Nayla Kidd for The New York Post by J.C. Rice.
I want to continue my modeling career and see if I can make money doing freelance gigs. I’m back in touch with my friends and family, but I’m not going back to how things used to be.
Earlier this month, news that Nayla Kidd, a 19-year-old engineering student at Columbia University had gone missing, quickly went viral. “Missing Person” fliers with images of Kidd were posted all over the city, and supporters feared the worst for the promising student who seemingly vanished.
Kidd was found safe and sound last week. It turned out that she had changed her phone number, shut down her social media accounts and moved into an apartment in Brooklyn’s Bushwick neighborhood, in an attempt to start a new life. Kidd penned an essay about the motivation behind her decision to disappear and not tell her friends and family.
I needed to break from my old life of high pressure and unreasonable expectations.
I grew up in Louisville, Ky., where my mom, LaCreis, worked as a cancer research scientist at the University of Louisville. It was just her and I; she raised me as a single mom.
I was always very independent, even at a young age. Louisville bored me, so when I was going to start high school, I insisted on moving to California to attend boarding school.
My mom didn’t want me to move so far away but supported my decision.
I got into Thacher, a highly competitive prep school in Ojai. Not long after I started, I became known as “The Science Girl.”
In my sophomore year, my chemistry teacher announced to all 240 students at an assembly that I had scored highest on the Regional Chemistry Olympiad — a national chemistry competition.
The teachers also used my homework as an example of what other students should strive for.
I enjoyed the praise and self-worth I felt when I excelled in school, and I wanted to keep aiming higher.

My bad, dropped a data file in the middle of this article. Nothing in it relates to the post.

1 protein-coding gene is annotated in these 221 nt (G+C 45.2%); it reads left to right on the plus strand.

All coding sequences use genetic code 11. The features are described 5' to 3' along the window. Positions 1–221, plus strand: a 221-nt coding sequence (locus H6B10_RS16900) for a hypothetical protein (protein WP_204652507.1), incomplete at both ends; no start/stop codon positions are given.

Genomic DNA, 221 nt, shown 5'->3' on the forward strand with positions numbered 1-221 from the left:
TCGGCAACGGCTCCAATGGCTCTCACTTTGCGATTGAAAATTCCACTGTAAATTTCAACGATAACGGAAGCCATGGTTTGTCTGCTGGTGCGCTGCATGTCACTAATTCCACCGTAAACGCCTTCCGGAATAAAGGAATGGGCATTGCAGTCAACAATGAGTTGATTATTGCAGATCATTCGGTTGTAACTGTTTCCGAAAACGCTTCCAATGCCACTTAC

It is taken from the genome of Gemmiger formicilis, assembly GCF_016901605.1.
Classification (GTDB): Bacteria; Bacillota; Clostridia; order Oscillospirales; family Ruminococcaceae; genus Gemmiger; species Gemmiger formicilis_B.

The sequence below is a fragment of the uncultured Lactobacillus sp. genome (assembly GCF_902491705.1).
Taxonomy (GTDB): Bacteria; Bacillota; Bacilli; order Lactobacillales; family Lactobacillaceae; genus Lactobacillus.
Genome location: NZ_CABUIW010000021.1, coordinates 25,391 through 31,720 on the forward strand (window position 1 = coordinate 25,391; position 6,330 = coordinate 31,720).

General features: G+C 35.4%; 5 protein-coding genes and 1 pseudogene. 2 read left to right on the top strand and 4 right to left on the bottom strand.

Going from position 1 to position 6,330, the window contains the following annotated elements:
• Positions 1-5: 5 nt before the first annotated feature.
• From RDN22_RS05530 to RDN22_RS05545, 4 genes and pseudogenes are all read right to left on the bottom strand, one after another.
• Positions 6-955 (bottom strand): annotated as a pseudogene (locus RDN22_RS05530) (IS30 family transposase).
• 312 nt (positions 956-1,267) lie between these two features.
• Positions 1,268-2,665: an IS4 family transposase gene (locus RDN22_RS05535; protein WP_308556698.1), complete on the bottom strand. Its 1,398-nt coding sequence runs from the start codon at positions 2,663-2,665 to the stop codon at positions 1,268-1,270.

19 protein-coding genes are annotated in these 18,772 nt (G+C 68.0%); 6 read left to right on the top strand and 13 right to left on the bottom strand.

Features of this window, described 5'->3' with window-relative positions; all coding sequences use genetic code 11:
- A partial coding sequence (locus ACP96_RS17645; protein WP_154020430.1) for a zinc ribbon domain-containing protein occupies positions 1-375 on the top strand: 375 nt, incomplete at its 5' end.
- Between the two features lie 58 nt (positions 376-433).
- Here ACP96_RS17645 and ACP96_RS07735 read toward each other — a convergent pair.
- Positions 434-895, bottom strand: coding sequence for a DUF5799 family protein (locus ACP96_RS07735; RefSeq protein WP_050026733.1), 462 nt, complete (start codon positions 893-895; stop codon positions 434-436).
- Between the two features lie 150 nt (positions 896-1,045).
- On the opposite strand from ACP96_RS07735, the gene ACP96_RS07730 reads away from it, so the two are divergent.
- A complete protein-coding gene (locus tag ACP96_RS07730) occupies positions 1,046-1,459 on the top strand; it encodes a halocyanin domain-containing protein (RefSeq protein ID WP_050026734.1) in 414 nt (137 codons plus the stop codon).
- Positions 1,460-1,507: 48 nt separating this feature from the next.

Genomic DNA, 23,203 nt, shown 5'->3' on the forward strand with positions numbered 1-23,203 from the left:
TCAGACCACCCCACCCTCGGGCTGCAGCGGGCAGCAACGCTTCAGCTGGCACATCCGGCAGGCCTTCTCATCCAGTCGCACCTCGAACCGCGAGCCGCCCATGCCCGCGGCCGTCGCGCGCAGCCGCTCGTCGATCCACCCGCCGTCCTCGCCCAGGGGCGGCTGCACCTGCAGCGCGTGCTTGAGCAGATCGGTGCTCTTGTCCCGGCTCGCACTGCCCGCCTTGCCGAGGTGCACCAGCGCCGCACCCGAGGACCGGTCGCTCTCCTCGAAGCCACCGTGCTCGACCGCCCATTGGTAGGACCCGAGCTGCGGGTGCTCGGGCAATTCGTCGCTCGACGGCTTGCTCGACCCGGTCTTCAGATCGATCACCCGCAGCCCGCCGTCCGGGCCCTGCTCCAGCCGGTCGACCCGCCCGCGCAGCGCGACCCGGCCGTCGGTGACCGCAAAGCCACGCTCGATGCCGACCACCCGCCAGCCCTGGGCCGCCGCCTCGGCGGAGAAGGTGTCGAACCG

The ultimate climax was when I got into Columbia. Because it’s such a prestigious school, it made me feel like I had proven to myself, and everyone around me, that I made it.
And it seemed natural that I would continue to study science in college.
I had always fantasized about living in New York, but the first day I moved it was also my birthday. I felt really alienated and alone and didn’t find the Columbia students very welcoming.
Kidd’s essay drew mixed reactions. Many were sympathetic to her struggles with depression and mental health, others simply felt that she was simply spoiled and entitled. A number of current Columbia students and alumni also related to her experience.
Kidd’s mother, LaCreis Kidd, who raised Nayla as a single mother, also penned her own essay, talking about their reunion.
“When I was finally re-united with Nayla, it was a bit awkward,” she wrote. “How could she just cut me off like that? But I told her I love her and I don’t care what’s going on in her life, she should know she can always talk to me. I’m not angry, but I’m still recovering from such a traumatic experience.”
Regardless of our personal feelings about Nayla Kidd, it’s important to remember that at 19, she’s still young and still figuring things out. I hope that she finds the help that she needs, on all fronts, and I also hope that we continue to boost the stories of black women who have gone missing.